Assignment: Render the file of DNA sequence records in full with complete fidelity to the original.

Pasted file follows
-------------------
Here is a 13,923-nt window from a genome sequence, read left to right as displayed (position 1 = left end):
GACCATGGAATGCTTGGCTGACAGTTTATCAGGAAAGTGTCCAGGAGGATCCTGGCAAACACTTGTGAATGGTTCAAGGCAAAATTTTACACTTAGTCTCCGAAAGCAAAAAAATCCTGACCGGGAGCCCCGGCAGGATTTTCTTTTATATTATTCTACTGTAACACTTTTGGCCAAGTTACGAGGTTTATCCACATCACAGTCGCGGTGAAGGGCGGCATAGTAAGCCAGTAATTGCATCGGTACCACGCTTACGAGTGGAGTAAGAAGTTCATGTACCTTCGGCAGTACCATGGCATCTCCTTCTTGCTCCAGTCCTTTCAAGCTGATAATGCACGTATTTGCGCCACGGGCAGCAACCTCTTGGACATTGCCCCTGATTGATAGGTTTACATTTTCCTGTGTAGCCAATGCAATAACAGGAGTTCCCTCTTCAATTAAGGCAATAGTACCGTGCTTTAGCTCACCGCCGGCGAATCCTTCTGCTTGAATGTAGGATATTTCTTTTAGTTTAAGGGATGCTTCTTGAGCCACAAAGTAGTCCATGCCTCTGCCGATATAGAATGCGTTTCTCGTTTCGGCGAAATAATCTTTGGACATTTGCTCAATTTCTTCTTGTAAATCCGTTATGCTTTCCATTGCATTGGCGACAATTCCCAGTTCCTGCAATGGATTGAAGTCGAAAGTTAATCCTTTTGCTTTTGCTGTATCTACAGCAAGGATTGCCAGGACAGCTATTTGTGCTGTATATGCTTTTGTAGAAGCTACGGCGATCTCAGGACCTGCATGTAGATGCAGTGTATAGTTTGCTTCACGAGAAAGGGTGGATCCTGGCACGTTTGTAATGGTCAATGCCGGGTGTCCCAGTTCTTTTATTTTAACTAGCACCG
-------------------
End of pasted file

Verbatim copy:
Here is a 13,923-nt window from a genome sequence, read left to right as displayed (position 1 = left end):
GACCATGGAATGCTTGGCTGACAGTTTATCAGGAAAGTGTCCAGGAGGATCCTGGCAAACACTTGTGAATGGTTCAAGGCAAAATTTTACACTTAGTCTCCGAAAGCAAAAAAATCCTGACCGGGAGCCCCGGCAGGATTTTCTTTTATATTATTCTACTGTAACACTTTTGGCCAAGTTACGAGGTTTATCCACATCACAGTCGCGGTGAAGGGCGGCATAGTAAGCCAGTAATTGCATCGGTACCACGCTTACGAGTGGAGTAAGAAGTTCATGTACCTTCGGCAGTACCATGGCATCTCCTTCTTGCTCCAGTCCTTTCAAGCTGATAATGCACGTATTTGCGCCACGGGCAGCAACCTCTTGGACATTGCCCCTGATTGATAGGTTTACATTTTCCTGTGTAGCCAATGCAATAACAGGAGTTCCCTCTTCAATTAAGGCAATAGTACCGTGCTTTAGCTCACCGCCGGCGAATCCTTCTGCTTGAATGTAGGATATTTCTTTTAGTTTAAGGGATGCTTCTTGAGCCACAAAGTAGTCCATGCCTCTGCCGATATAGAATGCGTTTCTCGTTTCGGCGAAATAATCTTTGGACATTTGCTCAATTTCTTCTTGTAAATCCGTTATGCTTTCCATTGCATTGGCGACAATTCCCAGTTCCTGCAATGGATTGAAGTCGAAAGTTAATCCTTTTGCTTTTGCTGTATCTACAGCAAGGATTGCCAGGACAGCTATTTGTGCTGTATATGCTTTTGTAGAAGCTACGGCGATCTCAGGACCTGCATGTAGATGCAGTGTATAGTTTGCTTCACGAGAAAGGGTGGATCCTGGCACGTTTGTAATGGTCAATGCCGGGTGTCCCAGTTCTTTTATTTTAACTAGCACCG